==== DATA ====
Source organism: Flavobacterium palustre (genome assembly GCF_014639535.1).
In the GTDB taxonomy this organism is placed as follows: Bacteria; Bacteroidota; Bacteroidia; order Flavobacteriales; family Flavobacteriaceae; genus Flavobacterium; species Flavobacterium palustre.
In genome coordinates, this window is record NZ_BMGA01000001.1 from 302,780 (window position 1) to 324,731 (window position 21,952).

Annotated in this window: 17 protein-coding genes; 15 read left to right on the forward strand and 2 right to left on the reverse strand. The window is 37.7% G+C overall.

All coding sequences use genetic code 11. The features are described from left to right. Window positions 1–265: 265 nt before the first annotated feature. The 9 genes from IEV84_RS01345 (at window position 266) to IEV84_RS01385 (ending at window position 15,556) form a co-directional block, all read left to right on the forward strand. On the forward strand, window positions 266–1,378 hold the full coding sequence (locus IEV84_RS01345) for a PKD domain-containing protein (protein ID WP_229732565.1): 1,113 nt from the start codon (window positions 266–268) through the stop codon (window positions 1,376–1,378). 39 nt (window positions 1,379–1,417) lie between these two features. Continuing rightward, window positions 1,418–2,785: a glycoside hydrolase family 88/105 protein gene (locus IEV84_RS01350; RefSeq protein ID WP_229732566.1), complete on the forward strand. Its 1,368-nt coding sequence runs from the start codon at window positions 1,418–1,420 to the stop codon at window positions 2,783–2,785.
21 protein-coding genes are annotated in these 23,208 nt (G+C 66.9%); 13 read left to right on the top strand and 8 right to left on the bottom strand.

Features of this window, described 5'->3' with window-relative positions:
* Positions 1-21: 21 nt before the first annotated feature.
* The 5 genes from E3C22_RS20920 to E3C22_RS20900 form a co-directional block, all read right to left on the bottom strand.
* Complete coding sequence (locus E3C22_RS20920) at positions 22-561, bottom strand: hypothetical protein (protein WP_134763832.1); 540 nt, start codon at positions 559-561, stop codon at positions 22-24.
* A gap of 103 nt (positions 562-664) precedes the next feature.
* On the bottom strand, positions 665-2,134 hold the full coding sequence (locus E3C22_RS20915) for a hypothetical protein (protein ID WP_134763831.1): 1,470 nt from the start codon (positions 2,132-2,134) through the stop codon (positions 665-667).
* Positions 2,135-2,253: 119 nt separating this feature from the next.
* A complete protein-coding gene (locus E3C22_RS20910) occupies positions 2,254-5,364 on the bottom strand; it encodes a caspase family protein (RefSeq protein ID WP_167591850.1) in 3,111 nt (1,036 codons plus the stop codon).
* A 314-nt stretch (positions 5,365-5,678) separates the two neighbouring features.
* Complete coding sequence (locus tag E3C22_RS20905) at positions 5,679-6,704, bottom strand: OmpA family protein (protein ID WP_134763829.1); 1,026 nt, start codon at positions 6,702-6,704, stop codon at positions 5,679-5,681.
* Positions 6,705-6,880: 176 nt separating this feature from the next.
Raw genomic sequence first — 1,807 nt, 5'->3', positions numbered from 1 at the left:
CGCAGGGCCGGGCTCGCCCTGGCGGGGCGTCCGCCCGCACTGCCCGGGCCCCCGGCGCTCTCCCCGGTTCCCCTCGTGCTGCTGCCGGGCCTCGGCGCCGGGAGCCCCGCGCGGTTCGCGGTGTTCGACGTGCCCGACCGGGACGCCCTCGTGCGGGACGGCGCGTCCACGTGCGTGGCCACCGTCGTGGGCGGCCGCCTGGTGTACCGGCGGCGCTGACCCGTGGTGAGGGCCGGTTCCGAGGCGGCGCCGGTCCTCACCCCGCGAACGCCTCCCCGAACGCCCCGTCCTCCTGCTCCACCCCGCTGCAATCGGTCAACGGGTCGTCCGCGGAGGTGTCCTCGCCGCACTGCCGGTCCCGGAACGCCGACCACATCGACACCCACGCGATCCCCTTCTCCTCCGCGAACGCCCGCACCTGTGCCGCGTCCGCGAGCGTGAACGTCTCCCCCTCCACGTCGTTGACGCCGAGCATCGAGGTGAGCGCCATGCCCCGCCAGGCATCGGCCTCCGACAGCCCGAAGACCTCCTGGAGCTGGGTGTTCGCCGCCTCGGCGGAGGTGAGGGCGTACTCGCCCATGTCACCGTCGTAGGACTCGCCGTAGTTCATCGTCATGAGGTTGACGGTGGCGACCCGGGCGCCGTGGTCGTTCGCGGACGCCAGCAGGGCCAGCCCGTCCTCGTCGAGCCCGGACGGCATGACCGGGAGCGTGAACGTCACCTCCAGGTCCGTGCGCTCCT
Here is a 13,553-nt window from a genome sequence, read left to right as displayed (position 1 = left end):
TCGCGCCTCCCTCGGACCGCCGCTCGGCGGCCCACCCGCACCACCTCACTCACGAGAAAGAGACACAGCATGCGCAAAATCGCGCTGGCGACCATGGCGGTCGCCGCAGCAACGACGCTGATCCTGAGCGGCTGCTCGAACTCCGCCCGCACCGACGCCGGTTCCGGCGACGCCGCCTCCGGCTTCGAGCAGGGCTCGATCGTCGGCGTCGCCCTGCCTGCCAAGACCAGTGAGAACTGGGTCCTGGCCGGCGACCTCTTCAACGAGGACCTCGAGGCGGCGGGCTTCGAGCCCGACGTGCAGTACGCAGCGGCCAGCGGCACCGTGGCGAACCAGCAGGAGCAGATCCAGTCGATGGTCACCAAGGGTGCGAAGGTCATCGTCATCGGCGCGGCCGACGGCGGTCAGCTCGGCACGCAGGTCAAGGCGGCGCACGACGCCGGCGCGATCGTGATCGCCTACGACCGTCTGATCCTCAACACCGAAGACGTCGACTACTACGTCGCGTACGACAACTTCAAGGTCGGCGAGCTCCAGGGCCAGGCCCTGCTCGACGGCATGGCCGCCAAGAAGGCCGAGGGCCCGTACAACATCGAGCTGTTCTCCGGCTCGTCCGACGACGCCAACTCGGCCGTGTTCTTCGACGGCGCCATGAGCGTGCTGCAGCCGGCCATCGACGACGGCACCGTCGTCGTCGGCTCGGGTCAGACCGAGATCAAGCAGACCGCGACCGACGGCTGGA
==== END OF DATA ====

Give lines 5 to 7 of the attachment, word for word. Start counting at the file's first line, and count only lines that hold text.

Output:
All coding sequences use genetic code 11. The features are described from left to right. Window positions 1–265: 265 nt before the first annotated feature. The 9 genes from IEV84_RS01345 (at window position 266) to IEV84_RS01385 (ending at window position 15,556) form a co-directional block, all read left to right on the forward strand. On the forward strand, window positions 266–1,378 hold the full coding sequence (locus IEV84_RS01345) for a PKD domain-containing protein (protein ID WP_229732565.1): 1,113 nt from the start codon (window positions 266–268) through the stop codon (window positions 1,376–1,378). 39 nt (window positions 1,379–1,417) lie between these two features. Continuing rightward, window positions 1,418–2,785: a glycoside hydrolase family 88/105 protein gene (locus IEV84_RS01350; RefSeq protein ID WP_229732566.1), complete on the forward strand. Its 1,368-nt coding sequence runs from the start codon at window positions 1,418–1,420 to the stop codon at window positions 2,783–2,785.
21 protein-coding genes are annotated in these 23,208 nt (G+C 66.9%); 13 read left to right on the top strand and 8 right to left on the bottom strand.

Features of this window, described 5'->3' with window-relative positions: